Tag Archives: engineering

Why SpaceX is winning the race

An unidentified administrator of the University of Michigan space engineering program has some interesting thoughts on why SpaceX has been so successful. Key quote:

I recently performed an analysis of the very best students in my space engineering programs over the past decade, based on their scholarly, leadership and entrepreneurial performance at Michigan. To my amazement, I found that of my top 10 students, five work at SpaceX. No other company or lab has attracted more than two of these top students.

I also noticed that SpaceX recruited only two of them directly from the university. The others were drawn to the company after some years of experience elsewhere—joining SpaceX despite lower salaries and longer work hours. Why do they leave successful jobs in big companies to join a risky space startup? A former student told me, “This is a place where I am the limiting factor, not my work environment.” At SpaceX, he considers himself to be in an entrepreneurial environment in which great young people collaborate to do amazing things. He never felt like this in his previous job with an aerospace company.

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NASA narrows asteroids to visit to three

NASA officials have reviewed the list of Near Earth Objects and found only three that meet all the constraints for a manned mission. Key quote:

Out of the 44 reachable asteroids, 27 were too small, and only 15 have orbits that allow for exploration between 2020 and 2050 — the timeframe NASA wants to pursue for NEO missions. The 180-day mission constraint further cuts the list to three.

It must also be noted that none of these asteroids are reachable without a heavy-lift rocket like the Ares V.

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Repair strategy for Wednesday spacewalk

NASA engineers are working out a strategy for the next spacewalk, now tentatively scheduled of Wednesday, to continue repair efforts on the International Space Station. The new plans call for the astronauts to close several valves on the leaking coolant line while ground controllers lower pressure on the line, then drain the excess ammonia from it. This will hopefully allow the astronauts to disconnect the line from the pump without spewing ammonia all over the place, and then proceed with the removal of the failed pump.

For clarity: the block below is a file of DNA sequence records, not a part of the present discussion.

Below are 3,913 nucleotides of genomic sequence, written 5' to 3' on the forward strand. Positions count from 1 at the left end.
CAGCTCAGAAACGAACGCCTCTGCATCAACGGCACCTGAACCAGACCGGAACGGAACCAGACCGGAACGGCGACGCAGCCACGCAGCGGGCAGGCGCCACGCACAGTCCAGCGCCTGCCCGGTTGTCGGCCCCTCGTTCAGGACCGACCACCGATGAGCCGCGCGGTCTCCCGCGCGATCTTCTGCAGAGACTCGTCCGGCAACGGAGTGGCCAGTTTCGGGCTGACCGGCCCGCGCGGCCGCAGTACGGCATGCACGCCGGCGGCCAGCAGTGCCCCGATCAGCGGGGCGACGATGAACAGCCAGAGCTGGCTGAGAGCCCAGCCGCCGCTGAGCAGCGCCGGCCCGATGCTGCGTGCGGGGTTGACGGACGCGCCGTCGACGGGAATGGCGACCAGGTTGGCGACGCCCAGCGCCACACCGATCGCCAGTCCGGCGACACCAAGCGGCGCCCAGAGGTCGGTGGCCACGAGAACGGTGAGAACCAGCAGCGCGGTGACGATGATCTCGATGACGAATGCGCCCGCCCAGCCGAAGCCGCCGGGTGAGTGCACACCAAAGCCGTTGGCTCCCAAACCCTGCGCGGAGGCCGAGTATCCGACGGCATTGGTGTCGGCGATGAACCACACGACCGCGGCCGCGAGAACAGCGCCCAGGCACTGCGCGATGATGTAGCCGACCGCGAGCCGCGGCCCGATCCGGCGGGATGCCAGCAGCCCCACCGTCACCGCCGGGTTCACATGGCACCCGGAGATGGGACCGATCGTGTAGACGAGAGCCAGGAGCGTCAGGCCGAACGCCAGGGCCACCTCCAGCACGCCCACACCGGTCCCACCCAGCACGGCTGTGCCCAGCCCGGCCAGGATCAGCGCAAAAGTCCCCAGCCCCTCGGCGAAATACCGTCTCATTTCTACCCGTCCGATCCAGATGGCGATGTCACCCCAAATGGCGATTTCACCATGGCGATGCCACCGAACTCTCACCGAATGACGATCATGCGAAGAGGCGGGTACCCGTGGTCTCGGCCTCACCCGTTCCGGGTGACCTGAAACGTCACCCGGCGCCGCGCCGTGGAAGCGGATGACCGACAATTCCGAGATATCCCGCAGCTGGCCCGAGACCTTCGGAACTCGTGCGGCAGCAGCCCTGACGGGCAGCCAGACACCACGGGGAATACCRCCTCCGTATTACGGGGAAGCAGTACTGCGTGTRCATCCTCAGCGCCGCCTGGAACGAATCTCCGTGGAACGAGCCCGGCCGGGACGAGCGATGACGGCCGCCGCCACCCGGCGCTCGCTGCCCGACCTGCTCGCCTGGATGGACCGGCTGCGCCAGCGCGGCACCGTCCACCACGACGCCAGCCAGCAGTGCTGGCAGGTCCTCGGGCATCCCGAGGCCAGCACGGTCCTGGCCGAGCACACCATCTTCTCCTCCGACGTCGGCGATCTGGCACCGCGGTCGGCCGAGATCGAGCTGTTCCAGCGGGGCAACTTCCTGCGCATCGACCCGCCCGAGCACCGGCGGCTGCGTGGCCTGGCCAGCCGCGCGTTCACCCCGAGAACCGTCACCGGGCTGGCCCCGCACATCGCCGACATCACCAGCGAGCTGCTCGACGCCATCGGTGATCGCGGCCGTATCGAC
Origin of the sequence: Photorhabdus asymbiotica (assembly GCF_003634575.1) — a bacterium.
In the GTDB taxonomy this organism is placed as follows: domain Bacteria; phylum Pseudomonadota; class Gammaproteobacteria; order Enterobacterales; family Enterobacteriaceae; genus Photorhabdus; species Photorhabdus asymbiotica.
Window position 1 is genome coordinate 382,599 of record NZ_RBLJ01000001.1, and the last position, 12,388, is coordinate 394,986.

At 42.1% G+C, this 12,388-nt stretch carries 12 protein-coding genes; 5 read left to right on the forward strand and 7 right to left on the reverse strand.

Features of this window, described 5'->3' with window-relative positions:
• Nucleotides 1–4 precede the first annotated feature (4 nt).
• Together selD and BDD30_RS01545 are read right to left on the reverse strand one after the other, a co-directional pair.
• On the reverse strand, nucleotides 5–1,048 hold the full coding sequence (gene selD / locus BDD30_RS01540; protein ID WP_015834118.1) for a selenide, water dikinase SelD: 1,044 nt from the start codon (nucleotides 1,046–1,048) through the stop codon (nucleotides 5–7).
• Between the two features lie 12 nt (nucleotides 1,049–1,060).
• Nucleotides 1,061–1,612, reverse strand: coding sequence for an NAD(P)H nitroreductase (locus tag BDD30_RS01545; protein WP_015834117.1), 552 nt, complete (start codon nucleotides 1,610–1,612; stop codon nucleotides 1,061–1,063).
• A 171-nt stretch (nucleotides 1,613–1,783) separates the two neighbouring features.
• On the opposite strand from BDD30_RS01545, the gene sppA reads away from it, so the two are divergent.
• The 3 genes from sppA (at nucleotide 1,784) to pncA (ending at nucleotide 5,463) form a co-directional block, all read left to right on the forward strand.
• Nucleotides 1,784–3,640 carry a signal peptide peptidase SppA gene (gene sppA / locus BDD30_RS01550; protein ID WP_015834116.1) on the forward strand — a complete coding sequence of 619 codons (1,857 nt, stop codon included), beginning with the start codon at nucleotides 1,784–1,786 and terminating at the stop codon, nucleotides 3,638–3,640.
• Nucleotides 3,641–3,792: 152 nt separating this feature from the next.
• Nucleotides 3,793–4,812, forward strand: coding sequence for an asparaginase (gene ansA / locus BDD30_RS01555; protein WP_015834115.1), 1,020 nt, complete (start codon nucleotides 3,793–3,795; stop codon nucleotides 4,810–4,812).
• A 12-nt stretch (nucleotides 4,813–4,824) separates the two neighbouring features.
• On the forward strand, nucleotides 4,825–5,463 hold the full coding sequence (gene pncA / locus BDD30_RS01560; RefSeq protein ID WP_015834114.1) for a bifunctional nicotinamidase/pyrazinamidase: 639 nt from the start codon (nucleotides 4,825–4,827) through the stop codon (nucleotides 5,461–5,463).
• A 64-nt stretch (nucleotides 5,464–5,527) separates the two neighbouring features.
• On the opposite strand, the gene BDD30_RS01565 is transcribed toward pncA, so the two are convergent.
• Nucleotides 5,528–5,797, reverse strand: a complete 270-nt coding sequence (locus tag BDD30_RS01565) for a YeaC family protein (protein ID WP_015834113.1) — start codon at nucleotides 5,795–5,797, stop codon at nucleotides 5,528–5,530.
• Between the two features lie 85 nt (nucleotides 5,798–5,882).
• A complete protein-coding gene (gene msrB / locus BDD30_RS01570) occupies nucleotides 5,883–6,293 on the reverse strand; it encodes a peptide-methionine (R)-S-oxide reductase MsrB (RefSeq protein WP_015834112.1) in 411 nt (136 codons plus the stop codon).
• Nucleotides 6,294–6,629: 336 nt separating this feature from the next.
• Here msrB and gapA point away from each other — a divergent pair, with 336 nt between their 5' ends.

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ISS tour, part 1

An evening pause: We talk a lot about the International Space Station. Why not take a tour? In this January 2009 video, part 1 of 4, astronaut Mike Finke starts us out at the docking port used by the shuttle and takes us through the Harmony and Kibo modules. Along the way he gives a great view out the port side of the station.

You can see the remaining parts of Mike’s tour by clicking through, or you can wait until I post them over the next week.

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Mapping daylight at the Moon’s South Pole

Using data from the Japanese lunar orbiter Kaguya, scientists have identified several locations near the Moon’s south pole that are in daylight from 86 to 94 percent of the time. Key quote from abstract:

The place receiving the most illumination (86% of the year) is located close to the rim of Shackleton crater at 88.74°S 124.5°E. However two other areas, less than 10 km apart from each other, are collectively lit for 94% of the year. We found that sites exist near the south pole that are continuously lit for several months during summer. We were also able to map the locations and durations of eclipse periods for these areas. Finally we analyzed the seasonal variations in lighting conditions, from summer to winter, for key areas near the south pole. We conclude that areas exist near the south pole that have illumination conditions that make them ideal candidates as future outpost sites. [emphasis mine]

Below is a composite close-up image of the rim of Shackleten crator that I assembled using this Lunar Reconnaissance image. The key quote from the full caption :

The full [Narrow Angle Camera] mosaic reveals a shelf on the southeast flank of the crater that is more than two kilometers across and perfectly suitable for a future landing. The extreme Sun angle gives the surface an exaggerated rough appearance, but if you look closely at this scale any area that is between the small craters might make a good landing site.

Rim of Shackleton Crater

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First spacewalk to replace pump module

The first spacewalk to replace the failed pump module on ISS is finished, and it did not go as well as hoped. The astronauts had problems removing one of four cooling system ammonia lines to the old pump. They eventually succeeded, actually using a hammer to lightly tap the quick-disconnect latch free. They then had to seal an ammonia leak coming from the problematic line. These issues caused them to run out of time, preventing them from removing the old pump and installing the new one. It is expected they will pick up where they left off on the next spacewalk, presently scheduled for Wednesday.

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